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Tuesday, July 24, 2012

A good meal starts with the freshest ingredients!





Sometimes what makes a meal really taste good is that you've used the best, freshest ingredients you can find. I've gone to the store and seen people just pick up any tomato, zucchini, peach, basket of strawberries or bunch of green beans without even looking at them – they just grab and go, like it's a can of corn on a shelf. Well, I can tell you that whatever they are cooking – it could taste better, if only they spent a few seconds actually picking out the best of what's there.

Now of course I'm going to tell you that you'll also probably get a better flavor if what you're buying is farm fresh, organic and/or an heirloom variety. As you know a lot of produce is picked before it actually ripens, it's boxed up, trucked across country and then either treated with chemicals to “ripen” them or just set out to “ripen” in the store. In this case whatever you're buying is not really ripe, but you still want to spend some time to make sure that it's as close a “simulation” of ripe as you can get and you certainly don't want to buy something that is over-ripe, or on it's way to rotting.

If you grow your own produce, you probably already have an idea of what perfectly ripe is – usually it's when you go to pick something like a tomato or a peach and it comes off of the plant when you just barely tug on it. If you're buying from a farmer or farmer's market – I would hope that they've picked their products at the height of ripeness too.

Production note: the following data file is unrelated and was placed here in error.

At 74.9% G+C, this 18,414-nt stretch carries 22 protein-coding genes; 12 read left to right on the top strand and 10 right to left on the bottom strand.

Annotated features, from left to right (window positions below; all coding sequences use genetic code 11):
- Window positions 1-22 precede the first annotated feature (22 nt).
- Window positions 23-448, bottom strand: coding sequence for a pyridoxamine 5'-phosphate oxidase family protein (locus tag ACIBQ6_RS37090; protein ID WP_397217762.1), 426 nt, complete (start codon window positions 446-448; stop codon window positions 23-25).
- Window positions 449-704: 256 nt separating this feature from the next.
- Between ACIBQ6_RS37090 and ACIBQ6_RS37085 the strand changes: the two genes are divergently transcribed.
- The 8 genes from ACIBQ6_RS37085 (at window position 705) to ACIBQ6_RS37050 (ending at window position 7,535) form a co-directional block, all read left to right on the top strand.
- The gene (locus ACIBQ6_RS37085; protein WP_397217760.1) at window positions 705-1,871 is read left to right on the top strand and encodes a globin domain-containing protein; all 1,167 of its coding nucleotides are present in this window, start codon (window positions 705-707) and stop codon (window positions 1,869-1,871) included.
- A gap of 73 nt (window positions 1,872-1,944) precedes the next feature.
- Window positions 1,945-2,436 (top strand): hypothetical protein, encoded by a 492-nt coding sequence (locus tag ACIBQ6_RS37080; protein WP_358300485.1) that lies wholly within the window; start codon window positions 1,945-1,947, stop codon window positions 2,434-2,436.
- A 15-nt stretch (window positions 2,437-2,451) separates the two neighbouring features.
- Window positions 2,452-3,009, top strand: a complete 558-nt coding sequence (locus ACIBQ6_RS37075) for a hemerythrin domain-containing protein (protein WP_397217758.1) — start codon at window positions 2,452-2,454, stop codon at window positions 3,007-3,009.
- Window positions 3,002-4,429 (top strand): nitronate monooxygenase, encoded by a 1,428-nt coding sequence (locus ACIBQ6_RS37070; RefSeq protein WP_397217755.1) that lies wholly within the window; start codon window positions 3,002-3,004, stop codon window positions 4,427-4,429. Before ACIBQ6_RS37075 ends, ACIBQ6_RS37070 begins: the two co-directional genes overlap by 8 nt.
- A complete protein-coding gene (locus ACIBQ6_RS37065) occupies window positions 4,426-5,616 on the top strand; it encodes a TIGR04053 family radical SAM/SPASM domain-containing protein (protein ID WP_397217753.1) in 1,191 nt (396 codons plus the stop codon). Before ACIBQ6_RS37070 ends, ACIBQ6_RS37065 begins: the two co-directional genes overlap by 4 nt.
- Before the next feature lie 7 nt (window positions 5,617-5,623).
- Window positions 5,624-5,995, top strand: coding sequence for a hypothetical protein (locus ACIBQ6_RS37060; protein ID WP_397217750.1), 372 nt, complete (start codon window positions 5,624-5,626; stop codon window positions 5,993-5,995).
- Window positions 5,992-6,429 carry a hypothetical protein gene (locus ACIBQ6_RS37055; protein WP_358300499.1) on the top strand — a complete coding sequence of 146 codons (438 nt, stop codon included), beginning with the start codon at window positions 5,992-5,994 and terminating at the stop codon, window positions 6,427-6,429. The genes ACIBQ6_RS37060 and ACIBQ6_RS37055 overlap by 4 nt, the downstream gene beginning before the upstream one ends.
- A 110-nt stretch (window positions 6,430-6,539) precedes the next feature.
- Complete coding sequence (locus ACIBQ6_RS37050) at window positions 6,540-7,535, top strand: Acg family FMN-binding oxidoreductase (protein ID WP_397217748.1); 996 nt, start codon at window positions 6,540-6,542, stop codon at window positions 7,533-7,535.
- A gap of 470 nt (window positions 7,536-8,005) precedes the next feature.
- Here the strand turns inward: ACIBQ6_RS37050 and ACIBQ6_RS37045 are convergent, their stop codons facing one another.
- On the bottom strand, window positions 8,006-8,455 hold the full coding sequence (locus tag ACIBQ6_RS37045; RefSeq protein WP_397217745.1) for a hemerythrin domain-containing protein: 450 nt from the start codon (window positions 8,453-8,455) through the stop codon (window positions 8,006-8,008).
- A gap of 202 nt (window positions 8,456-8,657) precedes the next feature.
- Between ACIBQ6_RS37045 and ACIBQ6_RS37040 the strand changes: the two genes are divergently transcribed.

When looking for the “best”, basically you're looking for the same thing regardless of what ever it is you're looking for. You want the brightest color, the most firm, tight skin, the least blemishes - not dents/scratches, but discolorations, soft spots, etc. - and depending on the product, the best smell.

Below are some things to look for in specific fruits and vegetables:

Apples: Depending on the variety, most apples should be shiny. Look for fruit with a bright color, tight skin, it should be firm/hard when squeezed lightly – also depending on the variety it should have a slightly sweet “apple-y” smell as well. Avoid apples with dark/soft spots, wrinkly skin or that are slightly soft when squeezed.

Artichokes: Artichokes should be completely green, avoid if they have a purple tint to them or if they have buds/flowers. They should feel heavy for their size and have few bruises, squeeze them slightly and you should hear a “squeaking” sound – if you don't hear the squeak, it's not fresh.

Bananas: Unless you've grown them yourself, I think all bananas in the US are either chemically or store ripened. Now what some people consider ripe in a banana is under/over ripe to others – I myself prefer them a little on the green side, but I can still enjoy them when they've got brown spots on them. Depending on how many bananas you're buying it's best to buy them when the stems are still a little green, that way the bunch will last longer. Avoid bananas that already have brown spots or are soft to the touch.